OPINION If a 21st birthday “coming of age” observance can be applied to cultural events, 2018 marks the launch into adulthood of the Biennale of Sydney. In some ways Sydney’s biennale was a precocious child, turning its back during infancy on mainstream Eurocentric art in favour of exploring its local geographic region early on, including substantial works from Australasian artists.

In other aspects it has failed to move with the times: despite the burgeoning since the 1990s of Indigenous and Asian art in Australia, this year’s 21st edition, incredibly, is the first to be wholly directed by a curator of non-Western heritage, Japanese curator Mami Kataoka.

Having taken 45 years to reach 21, however, the definition of “Western” has become almost meaningless in the context of a globalised art world oiled by data sharing and populated with itinerant artists and curators hopping around the globe between studio residencies and biennales. We can be everywhere, all the time.

Laurent Grasso, Untitled, 2018 (video still), HD video, created in consultation with Otto Jungarrayi Sims, chairman, Warlukurlangu Artists Aboriginal Corporation, Yuendumu, with support from Cecilia Alfonso, manager, Warlukurlangu Artists Aboriginal Corporation, Yuendumu. Copyright © Laurent Grasso / ADAGP, Paris 2018.

It is a very different cultural environment to when Italian immigrant Franco Belgiorno-Nettis came up with the idea, and had the means, to stage a biennale in his new home of Sydney, which he recognised was crying out for an injection of foreign culture. The inspiration, of course, was the Venice Biennale. The world’s oldest and still most prestigious art exhibition began in 1895 and, some believe, was the inspiration for the launch of the modern Olympic Games the following year.

Sao Paulo followed with a biennale in the early 1950s, then Sydney joined the party in 1973. But it wasn’t until the 1990s that biennales were suddenly everywhere. Today there are over 100 biennales and triennales internationally, though most are only 10 or 20 years old – mere primary schoolers in biennale “dog” years.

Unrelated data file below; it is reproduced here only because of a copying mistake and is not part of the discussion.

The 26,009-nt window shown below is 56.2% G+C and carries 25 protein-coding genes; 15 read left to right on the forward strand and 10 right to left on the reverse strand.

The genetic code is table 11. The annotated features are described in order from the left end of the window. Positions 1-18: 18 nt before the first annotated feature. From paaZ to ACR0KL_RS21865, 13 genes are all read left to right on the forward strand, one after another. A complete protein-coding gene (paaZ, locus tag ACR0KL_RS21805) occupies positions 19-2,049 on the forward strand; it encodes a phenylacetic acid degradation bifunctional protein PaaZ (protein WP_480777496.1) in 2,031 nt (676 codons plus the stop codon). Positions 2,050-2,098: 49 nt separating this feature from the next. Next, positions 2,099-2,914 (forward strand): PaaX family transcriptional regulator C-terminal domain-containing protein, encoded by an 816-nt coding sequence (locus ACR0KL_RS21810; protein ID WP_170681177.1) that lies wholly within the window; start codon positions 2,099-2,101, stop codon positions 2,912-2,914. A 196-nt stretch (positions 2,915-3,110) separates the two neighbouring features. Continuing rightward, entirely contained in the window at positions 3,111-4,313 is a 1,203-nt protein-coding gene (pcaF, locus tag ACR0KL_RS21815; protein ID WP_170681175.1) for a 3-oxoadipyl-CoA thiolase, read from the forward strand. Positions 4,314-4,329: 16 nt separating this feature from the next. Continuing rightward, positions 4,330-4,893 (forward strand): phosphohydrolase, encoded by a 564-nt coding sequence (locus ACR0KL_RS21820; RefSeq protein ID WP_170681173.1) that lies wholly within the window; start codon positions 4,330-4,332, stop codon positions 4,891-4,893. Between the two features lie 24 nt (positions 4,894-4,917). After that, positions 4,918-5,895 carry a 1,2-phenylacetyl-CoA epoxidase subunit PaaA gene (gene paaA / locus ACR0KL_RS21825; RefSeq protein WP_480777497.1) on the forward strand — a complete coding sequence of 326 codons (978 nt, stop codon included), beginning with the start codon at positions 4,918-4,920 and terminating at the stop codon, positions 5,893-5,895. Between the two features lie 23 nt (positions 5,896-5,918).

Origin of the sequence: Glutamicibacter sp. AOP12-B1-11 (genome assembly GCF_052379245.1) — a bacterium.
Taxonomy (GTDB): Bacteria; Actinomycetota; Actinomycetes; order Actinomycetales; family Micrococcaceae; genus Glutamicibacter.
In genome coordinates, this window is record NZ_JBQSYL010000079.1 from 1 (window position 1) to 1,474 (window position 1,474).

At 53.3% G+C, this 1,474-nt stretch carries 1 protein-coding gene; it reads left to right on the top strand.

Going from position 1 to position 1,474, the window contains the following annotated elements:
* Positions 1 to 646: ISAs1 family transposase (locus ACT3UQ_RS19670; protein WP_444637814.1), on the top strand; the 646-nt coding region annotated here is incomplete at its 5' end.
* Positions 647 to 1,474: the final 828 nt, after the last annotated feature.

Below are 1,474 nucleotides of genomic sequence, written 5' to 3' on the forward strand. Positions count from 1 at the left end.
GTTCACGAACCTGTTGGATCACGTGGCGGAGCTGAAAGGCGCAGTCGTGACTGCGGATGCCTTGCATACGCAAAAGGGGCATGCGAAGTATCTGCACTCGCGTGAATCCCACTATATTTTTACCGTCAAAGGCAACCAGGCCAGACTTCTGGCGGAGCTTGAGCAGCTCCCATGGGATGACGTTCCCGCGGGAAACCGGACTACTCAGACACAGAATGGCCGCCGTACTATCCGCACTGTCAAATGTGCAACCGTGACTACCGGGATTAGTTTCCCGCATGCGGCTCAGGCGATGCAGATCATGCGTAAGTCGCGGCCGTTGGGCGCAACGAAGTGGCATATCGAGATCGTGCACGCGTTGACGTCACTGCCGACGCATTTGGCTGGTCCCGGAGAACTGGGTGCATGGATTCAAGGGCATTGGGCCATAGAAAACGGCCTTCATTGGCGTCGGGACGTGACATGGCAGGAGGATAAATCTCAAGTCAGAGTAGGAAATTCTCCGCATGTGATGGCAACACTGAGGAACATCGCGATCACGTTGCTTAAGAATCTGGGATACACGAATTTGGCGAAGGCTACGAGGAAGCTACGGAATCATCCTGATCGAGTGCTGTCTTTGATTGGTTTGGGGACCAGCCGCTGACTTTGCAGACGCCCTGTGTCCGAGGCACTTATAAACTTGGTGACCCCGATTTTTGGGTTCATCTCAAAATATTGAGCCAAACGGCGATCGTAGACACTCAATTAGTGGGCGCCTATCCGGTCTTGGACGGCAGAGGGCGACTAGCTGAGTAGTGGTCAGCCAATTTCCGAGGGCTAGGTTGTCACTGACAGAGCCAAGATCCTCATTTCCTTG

A full two decades before Queensland Art Gallery initiated the Asia Pacific Triennial (1993), the first Sydney Biennale in 1973 drew half of its content from artists in Asia, none of whom had exhibited in Australia. The regional focus was continued in the following edition, while the third biennale in 1979 is now considered ground-breaking as the first art exhibition anywhere in the world to present Aboriginal culture in the context of contemporary art.

Given these prescient curatorial manoeuvres in the early days, it is astonishing that the board of the Sydney Biennale has never before entrusted the exhibition to an Asian or Indigenous Australian curator. Leading Asian and Aboriginal curators have served as curatorial advisors to biennale directors for over 40 years, and visionary curatorial decisions have been taken on the basis of that advice, but the responsibility (and credit) has always been carried on Caucasian shoulders. This can be partially attributed to the fact that long after we became a globalised society, cultural cringe persisted in the Australian art world, which despite proactive measures to promote itself on the global stage still remains a very small fish internationally.

As the third biennale to join the ranks of adulthood, after Venice and Sao Paulo, what can the 2018 Sydney Biennale contribute to the field of international art and exhibitions? Mami Kataoka oversees a modest 21st birthday celebration, with fewer artists and venues than recent editions. Whatever is lost in quantity is made up for in quality, with enough stand-out works to make for a memorable exhibition punctuated by moments of curatorial brilliance.

George Tjungurrayi, Untitled, 2008, acrylic on linen, 244 x 183cm. Courtesy the artist; Utopia Art Sydney; and Papunya Tula Artists, Alice Springs. Photograph: Felicity Brading

Kataoka’s skill as a curator is especially evident at Carriageworks, where her concept of superposition, drawn from quantum mechanics, is clearly articulated in art installations from very different parts of the world conversing fluently through shared themes of earthly transcendence.

A haunting video by Laurent Grasso, filmed with hyperspectral cameras and drones at Yuendumu in Central Australia, attempts to portray unseen forces in the landscape. Working in consultation with local Walpiri art-workers, the French-born Grasso renders a metaphysical desert landscape inhabited by floating spheres and other imagined phenomena. Wanting to avoid accusations of artistic arrogance or cultural appropriation, it is unlikely that a non-Indigenous Australian artist would proffer such a visualisation of numinosity in a quest to understand an essentially Indigenous spiritual connection to the land.